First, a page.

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Investigative journalist, Fisayo Soyombo has said that he would have 'absolutely no problem' with moviemakers producing his much-celebrated prison undercover work.
Soyombo stated this in an exclusive chat with AllNews on Tuesday, amid the controversy that has trailed the production of 'Oloture'.
According to Soyombo, "more people need to know the truth about what is happening in Nigerian prisons".
He added that if movie producers contacted him from the start of their project, it wouldn't be a problem.
'Oloture' is the story of a young, naive Nigerian journalist who goes undercover to expose the shady underworld of human trafficking.
The film has caused a rift between Tobore Ovuorie, a former investigative journalist with Premium Times, and Mo Abudu, a media mogul.
Ovuorie had accused Abudu of copyright infringement concerning ‘Oloture’, her 2020 movie.
"It would absolutely be no problem [for me], actually," Soyombo told AllNews.
"If they reached out from scratch, it wouldn't be a problem one bit, even without 5% of the profit derived from the theatrical run.
"More people need to know the truth about what's happening in prisons and if someday some movie producer wants to take up that challenge, I'm only one phone call/message away."
Soyombo in 2019 spent two weeks in detention — five days in a Police cell and eight in Ikoyi Prison — to track corruption in Nigeria’s criminal justice system.
To experience the system in its raw state, Soyombo — adopting the pseudonym Ojo Olajumoke — feigned an offence for which he was arrested and detained in police custody, arraigned in court and eventually remanded in prison.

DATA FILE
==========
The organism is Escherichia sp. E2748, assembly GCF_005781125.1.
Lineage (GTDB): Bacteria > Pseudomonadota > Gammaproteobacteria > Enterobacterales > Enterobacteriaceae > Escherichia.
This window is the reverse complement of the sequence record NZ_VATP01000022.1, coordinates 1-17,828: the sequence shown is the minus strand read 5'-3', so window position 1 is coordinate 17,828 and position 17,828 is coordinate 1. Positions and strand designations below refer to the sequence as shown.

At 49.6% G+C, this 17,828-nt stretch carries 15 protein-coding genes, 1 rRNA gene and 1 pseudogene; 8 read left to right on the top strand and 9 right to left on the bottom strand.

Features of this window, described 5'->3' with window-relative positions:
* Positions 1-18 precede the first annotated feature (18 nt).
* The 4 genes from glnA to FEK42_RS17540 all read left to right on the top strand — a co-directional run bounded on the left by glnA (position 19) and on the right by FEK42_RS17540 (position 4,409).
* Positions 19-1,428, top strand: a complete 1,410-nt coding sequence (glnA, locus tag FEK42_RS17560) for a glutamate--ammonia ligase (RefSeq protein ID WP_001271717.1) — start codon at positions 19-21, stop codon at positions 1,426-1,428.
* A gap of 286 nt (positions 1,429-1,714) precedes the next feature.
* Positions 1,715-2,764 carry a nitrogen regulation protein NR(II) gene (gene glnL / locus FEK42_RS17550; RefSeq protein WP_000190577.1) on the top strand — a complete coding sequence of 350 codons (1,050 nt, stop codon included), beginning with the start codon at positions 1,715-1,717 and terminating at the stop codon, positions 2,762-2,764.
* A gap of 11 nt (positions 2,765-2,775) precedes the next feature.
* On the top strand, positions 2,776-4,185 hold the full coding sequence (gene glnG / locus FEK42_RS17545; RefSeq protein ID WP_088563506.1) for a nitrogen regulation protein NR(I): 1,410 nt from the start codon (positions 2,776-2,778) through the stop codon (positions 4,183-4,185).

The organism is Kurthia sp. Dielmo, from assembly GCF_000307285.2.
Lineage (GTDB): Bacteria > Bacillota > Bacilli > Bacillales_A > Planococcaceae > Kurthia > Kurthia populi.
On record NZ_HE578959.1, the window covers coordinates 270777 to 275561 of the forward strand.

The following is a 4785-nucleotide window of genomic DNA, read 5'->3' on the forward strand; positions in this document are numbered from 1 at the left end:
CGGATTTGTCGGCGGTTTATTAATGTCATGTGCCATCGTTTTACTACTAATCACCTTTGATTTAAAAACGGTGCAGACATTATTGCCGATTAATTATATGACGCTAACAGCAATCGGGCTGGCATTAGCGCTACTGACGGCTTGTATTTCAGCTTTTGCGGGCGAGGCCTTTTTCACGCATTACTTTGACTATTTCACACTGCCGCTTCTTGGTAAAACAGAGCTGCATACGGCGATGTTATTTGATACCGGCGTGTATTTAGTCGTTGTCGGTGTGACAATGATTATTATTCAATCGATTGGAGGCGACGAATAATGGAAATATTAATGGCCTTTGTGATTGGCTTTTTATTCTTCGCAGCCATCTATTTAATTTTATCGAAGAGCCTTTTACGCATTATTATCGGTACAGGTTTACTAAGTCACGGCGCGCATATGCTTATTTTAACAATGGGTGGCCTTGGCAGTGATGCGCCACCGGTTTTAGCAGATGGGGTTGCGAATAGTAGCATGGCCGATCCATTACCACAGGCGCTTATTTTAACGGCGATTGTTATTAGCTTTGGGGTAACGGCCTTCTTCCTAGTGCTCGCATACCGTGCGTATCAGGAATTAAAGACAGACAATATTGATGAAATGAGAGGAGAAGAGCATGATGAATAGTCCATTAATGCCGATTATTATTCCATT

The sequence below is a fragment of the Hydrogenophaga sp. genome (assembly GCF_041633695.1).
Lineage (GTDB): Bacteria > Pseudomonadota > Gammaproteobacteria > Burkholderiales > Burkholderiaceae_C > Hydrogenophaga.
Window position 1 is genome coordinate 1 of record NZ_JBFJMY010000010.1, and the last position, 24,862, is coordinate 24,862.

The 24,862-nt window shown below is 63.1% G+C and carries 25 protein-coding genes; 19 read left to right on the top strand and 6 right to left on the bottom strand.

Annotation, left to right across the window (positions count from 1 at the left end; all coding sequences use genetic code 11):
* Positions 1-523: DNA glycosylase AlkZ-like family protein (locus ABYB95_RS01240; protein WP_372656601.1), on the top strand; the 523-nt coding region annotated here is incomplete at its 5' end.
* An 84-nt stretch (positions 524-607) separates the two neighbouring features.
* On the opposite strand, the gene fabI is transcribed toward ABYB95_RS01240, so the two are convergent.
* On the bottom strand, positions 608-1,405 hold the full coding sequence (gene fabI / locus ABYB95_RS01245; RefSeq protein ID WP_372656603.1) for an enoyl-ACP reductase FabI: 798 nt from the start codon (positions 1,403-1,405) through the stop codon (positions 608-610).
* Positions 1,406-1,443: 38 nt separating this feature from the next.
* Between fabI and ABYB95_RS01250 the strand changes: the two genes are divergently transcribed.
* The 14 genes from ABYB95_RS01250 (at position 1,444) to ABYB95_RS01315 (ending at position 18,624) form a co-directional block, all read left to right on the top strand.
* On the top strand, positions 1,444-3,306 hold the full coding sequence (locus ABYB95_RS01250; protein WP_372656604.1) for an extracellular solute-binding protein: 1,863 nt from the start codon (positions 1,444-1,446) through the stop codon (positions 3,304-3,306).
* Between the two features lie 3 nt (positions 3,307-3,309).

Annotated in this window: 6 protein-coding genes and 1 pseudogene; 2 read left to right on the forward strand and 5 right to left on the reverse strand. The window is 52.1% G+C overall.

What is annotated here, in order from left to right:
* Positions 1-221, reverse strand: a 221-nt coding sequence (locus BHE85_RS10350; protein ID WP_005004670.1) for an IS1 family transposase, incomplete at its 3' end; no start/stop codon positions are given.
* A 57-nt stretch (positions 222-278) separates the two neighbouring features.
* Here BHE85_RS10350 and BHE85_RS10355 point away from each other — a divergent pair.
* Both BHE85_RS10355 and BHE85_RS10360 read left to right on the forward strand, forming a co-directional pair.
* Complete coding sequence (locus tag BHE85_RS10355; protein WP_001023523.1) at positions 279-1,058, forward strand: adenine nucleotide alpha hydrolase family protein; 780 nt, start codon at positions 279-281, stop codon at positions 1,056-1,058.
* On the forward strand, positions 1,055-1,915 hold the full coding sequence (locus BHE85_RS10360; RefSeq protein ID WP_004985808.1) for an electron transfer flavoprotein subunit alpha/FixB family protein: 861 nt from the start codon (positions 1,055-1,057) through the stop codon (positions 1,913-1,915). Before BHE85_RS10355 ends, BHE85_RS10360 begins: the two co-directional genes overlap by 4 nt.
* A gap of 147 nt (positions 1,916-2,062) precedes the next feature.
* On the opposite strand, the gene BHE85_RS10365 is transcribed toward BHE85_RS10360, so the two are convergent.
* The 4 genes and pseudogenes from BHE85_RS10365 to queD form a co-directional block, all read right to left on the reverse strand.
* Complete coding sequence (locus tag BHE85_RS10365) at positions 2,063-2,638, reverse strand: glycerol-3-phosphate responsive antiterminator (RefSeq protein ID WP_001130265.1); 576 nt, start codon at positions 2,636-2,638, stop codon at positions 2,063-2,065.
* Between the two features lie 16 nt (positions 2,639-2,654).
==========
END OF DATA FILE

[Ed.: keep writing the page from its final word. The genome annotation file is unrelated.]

While at the police station, the Police added fake charges.
In prison, he was physically tortured after a hidden recording device was found on him, but he refused to disclose he was a journalist.
With his cover already blown, on the day he was released from prison, it was into the waiting hands of policemen, who abducted him, thus truncating the joy of finally tasting freedom after two weeks.
Soyombo observed firsthand the bribery, corruption, and injustice that have defined the administration of criminal justice in Nigeria.
Mo Abudu, CEO of EbonyLife Films, had kicked against the N2.5 billion allegedly demanded by Ovuorie, who accused her of intellectual property theft concerning ‘Oloture’, her 2020 movie.
Ovuorie had claimed that Abudu’s film adapted 75 percent of her 2014 undercover investigation on sex trafficking.
She also alleged that it was done without her express permission.
Abudu, however, debunked the allegations in a 10-minute video shared on her verified Instagram page on Tuesday.
The 56-year-old said Tobore’s lawyers sent a letter to her a month after the film was released on Netflix demanding N2.5 billion in compensation.
Abudu also said she had earlier reached out to the publishers of Premium Times, Tobore’s employers as of when the story was filed and obtained a go-ahead to make the film while promising the reporter a cut from its theatre run.
“Tobore wrote the article titled ‘Inside Nigeria’s Ruthless Human Trafficking Mafia’, which was published on August 12 2014 by the Premium Times, her employer at the time. Premium Times Services Limited, the publisher of Premium Times, has disclosed that she can’t lay claim to the investigative report that belongs to them,” Abudu said.
“According to the Premium Times editor-in-chief, only the media company and their partner on that project, Zam Chronicles, can lay claim to the copyright of that report based on Nigeria’s copyright law.
"We sought and obtained the rights from Premium Times, the owners of the story. As such, we fulfilled our legal obligations."